If you’re age 50 or older, you can probably make extra catch-up contributions to your tax-favored retirement account(s). It is worth the trouble? Absolutely.
The deal with IRAs
Eligible taxpayers can make extra catch-up contributions of up to $1,000 annually to a traditional or Roth IRA. If you’ll be 50 or older as of December 31, 2023, you can make a catch-up contribution for the 2023 tax year by April 15, 2024.
Extra deductible contributions to a traditional IRA create tax savings, but your deduction may be limited if you (or your spouse) are covered by a retirement plan at work and your income exceeds certain levels.
Extra contributions to Roth IRAs don’t generate any up-front tax savings, but you can take federal-income-tax-free qualified withdrawals after age 59½. There are also income limits on Roth contributions.
Higher-income individuals can make extra nondeductible traditional IRA contributions and benefit from the tax-deferred earnings advantage.
How company plans stack up
You also have to be age 50 or older to make extra salary-reduction catch-up contributions to an employer 401(k), 403(b), or 457 retirement plan — assuming the plan allows them and you signed up. You can make extra contributions of up to $7,500 to these accounts for 2023. Check with your human resources department to see how to sign up for extra contributions.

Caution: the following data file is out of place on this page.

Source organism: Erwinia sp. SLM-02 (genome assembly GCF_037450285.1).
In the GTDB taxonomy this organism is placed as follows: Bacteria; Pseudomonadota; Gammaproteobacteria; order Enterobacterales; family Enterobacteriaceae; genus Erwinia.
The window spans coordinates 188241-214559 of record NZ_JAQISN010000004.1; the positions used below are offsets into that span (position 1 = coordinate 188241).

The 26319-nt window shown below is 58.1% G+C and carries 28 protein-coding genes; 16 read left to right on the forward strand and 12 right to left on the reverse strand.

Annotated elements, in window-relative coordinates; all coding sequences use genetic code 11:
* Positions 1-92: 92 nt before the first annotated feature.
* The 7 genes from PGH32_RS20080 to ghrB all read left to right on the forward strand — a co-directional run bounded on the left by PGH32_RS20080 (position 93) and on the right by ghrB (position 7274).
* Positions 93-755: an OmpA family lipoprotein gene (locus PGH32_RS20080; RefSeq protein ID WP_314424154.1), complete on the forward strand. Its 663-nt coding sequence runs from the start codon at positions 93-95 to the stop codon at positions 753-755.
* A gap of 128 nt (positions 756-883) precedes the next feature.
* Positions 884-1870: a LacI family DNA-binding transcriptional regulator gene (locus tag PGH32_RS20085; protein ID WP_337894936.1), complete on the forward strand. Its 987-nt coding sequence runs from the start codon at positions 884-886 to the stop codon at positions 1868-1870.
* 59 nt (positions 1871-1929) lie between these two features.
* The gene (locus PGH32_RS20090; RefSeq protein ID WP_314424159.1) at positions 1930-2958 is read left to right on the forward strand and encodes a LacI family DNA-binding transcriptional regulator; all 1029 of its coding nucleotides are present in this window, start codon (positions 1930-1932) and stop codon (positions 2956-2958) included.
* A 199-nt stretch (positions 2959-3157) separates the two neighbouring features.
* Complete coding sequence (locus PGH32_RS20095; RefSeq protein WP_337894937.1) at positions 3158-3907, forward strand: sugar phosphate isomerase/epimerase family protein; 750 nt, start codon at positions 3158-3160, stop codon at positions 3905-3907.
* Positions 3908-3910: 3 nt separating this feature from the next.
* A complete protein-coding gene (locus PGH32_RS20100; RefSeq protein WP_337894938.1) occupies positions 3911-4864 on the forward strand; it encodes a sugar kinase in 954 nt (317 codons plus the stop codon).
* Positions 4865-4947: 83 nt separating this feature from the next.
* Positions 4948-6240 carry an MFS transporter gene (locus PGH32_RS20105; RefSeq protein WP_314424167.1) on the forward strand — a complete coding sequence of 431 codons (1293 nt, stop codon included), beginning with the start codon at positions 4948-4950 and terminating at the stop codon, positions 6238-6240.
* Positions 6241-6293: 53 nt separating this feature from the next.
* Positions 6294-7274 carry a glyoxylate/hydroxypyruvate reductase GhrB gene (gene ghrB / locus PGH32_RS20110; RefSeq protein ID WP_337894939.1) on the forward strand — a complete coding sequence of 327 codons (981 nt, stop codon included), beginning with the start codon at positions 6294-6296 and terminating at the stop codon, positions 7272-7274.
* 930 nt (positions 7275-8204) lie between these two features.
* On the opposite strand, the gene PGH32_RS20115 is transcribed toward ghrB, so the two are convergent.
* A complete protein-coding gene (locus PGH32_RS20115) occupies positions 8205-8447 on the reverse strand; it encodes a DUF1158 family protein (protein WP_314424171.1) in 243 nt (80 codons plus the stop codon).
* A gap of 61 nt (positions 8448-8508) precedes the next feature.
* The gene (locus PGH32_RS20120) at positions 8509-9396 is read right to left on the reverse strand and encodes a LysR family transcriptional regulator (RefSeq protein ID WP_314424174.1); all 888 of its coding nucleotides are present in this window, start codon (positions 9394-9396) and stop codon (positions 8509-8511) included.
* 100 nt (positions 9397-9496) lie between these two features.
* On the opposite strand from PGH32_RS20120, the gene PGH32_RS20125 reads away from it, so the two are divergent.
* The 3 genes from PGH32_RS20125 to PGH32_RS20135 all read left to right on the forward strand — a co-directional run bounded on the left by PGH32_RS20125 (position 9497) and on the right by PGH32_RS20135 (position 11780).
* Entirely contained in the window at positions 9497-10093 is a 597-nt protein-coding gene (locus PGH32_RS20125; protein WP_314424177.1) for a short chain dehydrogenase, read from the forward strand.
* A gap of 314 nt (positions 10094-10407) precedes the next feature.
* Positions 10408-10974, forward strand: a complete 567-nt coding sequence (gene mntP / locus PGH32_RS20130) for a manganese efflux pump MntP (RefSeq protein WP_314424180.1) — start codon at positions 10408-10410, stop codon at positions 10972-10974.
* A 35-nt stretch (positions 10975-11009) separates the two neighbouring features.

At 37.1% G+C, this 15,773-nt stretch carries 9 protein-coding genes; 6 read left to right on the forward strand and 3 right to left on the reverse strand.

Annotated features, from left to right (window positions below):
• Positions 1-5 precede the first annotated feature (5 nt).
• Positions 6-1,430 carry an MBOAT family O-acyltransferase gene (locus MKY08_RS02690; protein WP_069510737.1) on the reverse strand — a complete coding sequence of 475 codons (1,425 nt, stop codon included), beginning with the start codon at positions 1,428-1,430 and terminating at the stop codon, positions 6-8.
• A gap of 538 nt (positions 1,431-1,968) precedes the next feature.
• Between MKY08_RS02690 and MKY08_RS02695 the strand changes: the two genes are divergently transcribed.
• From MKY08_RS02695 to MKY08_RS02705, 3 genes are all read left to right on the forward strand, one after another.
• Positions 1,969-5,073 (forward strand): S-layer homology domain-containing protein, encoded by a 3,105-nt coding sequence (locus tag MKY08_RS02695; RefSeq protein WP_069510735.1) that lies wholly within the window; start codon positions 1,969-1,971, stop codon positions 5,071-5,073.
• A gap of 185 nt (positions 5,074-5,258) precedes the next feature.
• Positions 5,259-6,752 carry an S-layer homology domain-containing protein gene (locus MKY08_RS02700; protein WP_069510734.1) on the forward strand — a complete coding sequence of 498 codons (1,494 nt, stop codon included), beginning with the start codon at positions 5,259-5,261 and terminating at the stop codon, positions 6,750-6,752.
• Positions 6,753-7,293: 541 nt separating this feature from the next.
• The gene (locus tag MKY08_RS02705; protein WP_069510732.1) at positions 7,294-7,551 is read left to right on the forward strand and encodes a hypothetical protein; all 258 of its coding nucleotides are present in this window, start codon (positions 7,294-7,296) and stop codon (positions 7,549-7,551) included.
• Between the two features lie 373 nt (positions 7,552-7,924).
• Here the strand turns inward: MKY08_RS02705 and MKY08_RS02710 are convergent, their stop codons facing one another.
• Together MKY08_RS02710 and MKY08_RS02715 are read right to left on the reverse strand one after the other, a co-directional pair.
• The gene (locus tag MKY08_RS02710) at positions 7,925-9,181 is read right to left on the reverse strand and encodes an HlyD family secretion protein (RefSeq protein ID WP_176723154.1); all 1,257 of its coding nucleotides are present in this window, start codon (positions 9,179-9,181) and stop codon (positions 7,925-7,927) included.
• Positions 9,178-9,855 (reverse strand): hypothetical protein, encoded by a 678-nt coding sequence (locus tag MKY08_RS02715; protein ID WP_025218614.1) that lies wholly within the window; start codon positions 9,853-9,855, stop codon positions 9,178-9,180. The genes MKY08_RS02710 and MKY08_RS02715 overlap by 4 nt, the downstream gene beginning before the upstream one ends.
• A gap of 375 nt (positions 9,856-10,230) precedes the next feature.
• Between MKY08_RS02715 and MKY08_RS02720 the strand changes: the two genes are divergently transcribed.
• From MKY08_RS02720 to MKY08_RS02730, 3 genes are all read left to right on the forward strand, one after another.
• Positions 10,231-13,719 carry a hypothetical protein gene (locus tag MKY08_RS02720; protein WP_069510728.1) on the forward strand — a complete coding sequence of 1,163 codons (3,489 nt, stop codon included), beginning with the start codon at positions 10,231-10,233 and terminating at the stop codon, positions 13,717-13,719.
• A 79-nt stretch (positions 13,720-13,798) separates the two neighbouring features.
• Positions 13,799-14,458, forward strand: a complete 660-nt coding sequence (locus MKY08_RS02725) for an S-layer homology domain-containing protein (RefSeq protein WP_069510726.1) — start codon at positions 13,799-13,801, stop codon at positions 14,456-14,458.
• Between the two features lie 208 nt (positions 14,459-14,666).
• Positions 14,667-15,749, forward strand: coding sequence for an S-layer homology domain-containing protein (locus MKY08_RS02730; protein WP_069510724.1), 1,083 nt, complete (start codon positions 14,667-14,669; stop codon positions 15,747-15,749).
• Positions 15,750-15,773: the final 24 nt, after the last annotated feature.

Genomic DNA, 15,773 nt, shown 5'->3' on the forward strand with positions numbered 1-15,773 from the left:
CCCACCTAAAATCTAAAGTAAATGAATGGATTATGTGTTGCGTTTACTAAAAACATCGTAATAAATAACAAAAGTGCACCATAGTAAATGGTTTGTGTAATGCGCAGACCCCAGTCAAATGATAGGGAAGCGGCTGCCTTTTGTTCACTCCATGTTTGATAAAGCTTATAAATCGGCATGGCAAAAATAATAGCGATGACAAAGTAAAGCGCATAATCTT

Salary-reduction contributions are subtracted from your taxable wages, so you effectively get a federal income tax deduction. You can use the resulting tax savings to help pay for part of your extra catch-up contribution, or you can set the tax savings aside in a taxable retirement savings account to further increase your retirement wealth.
Tally the amounts
IRAs: Let’s say you’re age 50 and you contribute an extra $1,000 catch-up contribution to your IRA this year and then do the same for the following 15 years. Here’s how much extra you could have in your IRA by age 65 (rounded to the nearest $1,000).
- 4% annual return: $22,000
- 6% annual return: $26,000
- 8% annual return: $30,000
Making larger deductible contributions to a traditional IRA can also lower your tax bills. Making additional contributions to a Roth IRA won’t, but you can take more tax-free withdrawals later in life.
Company plans: If you’ll turn 50 next year, let’s say you contribute an extra $7,500 to your company plan next year. Then, you do the same for the next 15 years. Here’s how much more you could have in your 401(k), 403(b), or 457 plan account (rounded to the nearest $1,000).
- 4% annual return: $164,000
- 6% annual return: $193,000
- 8% annual return: $227,000
In this scenario, making larger contributions can also lower your tax bill.
IRA and company plans: Finally, let’s say you’ll turn age 50 next year. If you’re eligible, you contribute an extra $1,000 to your IRA for next year, plus you make an extra $7,500 contribution to your company plan. Then, you do the same for the next 15 years. Here’s how much extra you could have in the two accounts combined (rounded to the nearest $1,000).
- 4% annual return: $186,000
- 6% annual return: $219,000
- 8% annual return: $257,000
Make retirement more golden
Obviously, making extra catch-up contributions can add up to pretty big numbers by the time you retire. If your spouse can make them too, you can potentially accumulate even more. Contact a KraftCPAs advisor if you have questions or want more information.
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